Graduating high school is an important milestone, which parents, students, and teachers often remember for many years to come.
Obtaining a high school diploma is the first step a young person takes in their adult life toward being qualified to move on with their professional future. They can either decide to attend college or a university, receive vocational training, or enter the workforce at a company, which requires them to have at least a high school diploma for an entry-level job.
Every spring, millions of high school students achieve this milestone across the country and attend graduation ceremonies for their loved ones to enjoy. Unfortunately, in too many of this nation’s public school districts, a growing number of high school students do not earn enough credits to graduate with their peers every year.
With the national high school dropout rate consistently remaining at a unacceptable level annually, many U.S. state education departments are under an increased amount of pressure to improve the overall graduation rates in the districts within their borders. One U.S. state was willing to do this at any cost.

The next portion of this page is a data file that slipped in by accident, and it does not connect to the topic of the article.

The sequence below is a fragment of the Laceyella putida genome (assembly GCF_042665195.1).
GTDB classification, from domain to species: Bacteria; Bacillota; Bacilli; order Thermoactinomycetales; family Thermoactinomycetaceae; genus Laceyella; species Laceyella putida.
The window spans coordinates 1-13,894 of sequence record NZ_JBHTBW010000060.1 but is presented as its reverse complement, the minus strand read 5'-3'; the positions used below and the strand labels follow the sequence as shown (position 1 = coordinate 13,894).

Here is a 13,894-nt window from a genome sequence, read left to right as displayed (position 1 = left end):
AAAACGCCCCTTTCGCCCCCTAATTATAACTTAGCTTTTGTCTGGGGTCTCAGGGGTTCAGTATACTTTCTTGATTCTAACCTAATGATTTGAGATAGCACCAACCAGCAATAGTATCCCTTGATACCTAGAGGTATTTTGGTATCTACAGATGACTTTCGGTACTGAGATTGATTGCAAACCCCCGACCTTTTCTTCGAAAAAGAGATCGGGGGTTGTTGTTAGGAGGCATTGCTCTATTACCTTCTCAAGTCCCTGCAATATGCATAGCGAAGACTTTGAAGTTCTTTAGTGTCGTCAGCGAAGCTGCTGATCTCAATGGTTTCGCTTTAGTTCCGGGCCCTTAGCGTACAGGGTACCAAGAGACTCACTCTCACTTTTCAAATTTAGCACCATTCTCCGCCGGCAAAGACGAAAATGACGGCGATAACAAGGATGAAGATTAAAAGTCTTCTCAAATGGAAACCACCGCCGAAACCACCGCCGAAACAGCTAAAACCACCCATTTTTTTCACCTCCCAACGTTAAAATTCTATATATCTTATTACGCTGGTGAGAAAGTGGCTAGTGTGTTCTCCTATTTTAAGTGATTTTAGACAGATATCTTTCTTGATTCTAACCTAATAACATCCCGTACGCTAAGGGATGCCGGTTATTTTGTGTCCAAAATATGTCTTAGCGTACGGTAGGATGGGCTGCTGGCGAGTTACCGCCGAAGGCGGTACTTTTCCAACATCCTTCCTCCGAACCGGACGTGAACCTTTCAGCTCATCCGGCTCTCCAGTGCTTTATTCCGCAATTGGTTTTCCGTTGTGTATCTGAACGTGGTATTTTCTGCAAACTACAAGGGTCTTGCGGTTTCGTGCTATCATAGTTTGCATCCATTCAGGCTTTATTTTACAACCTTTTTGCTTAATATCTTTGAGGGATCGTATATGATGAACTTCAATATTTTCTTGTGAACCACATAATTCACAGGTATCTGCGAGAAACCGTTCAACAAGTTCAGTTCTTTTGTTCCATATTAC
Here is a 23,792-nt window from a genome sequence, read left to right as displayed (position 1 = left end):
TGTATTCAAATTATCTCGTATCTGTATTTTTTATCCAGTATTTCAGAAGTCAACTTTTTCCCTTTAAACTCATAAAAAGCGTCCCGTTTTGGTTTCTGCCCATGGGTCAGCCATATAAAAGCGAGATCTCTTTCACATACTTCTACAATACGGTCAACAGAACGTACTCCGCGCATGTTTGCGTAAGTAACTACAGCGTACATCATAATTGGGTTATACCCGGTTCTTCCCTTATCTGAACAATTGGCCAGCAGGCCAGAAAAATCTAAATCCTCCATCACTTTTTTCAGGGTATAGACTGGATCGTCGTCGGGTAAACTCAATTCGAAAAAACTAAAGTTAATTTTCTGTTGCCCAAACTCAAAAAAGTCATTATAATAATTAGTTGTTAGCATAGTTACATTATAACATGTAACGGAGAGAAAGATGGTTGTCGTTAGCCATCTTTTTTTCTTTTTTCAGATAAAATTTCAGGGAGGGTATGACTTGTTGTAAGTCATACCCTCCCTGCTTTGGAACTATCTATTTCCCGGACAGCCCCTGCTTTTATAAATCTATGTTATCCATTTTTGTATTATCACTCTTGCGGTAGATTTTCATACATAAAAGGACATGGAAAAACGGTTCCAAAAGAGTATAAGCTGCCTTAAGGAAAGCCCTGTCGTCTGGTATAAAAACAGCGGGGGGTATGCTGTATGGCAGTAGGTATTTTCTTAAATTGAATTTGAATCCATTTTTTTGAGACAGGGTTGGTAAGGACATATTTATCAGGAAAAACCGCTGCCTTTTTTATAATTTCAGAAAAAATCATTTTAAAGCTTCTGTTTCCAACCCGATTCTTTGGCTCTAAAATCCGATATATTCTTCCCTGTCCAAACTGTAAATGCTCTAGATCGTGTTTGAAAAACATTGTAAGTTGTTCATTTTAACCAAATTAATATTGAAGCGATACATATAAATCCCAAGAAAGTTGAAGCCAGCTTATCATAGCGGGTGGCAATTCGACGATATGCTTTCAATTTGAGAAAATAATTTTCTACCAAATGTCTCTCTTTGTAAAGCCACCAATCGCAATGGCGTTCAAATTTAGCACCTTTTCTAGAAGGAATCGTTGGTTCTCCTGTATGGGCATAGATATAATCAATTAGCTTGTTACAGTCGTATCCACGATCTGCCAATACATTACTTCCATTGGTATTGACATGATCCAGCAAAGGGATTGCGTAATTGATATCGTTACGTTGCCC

According to the website of National Public Radio (NPR), the superintendent of the department of education in the U.S. state of Alabama recently admitted to overstating the 2016 high school graduation rates in a number of school districts. Michael Sentence, the head of Alabama’s education department revealed this at a recent state school board meeting.
“This is not one of those situations where it’s just smoke. There is in fact fire,” Sentence said, according to NPR.org.
“[We] misstated student records …resulting in diplomas that were not honestly earned. This is a black eye for the department and it makes the education system here look bad, and in some ways undeservedly so,” Sentence also said at the recent board meeting.
In turn, the Inspector General of the U.S. Department of Education has performed a federal audit on Alabama’s state education department to investigate how far officials went to lie about increased graduation rates. It is not clear at this point whether or not more serious action will be taken to render consequences for this major case of state-sanctioned fraud.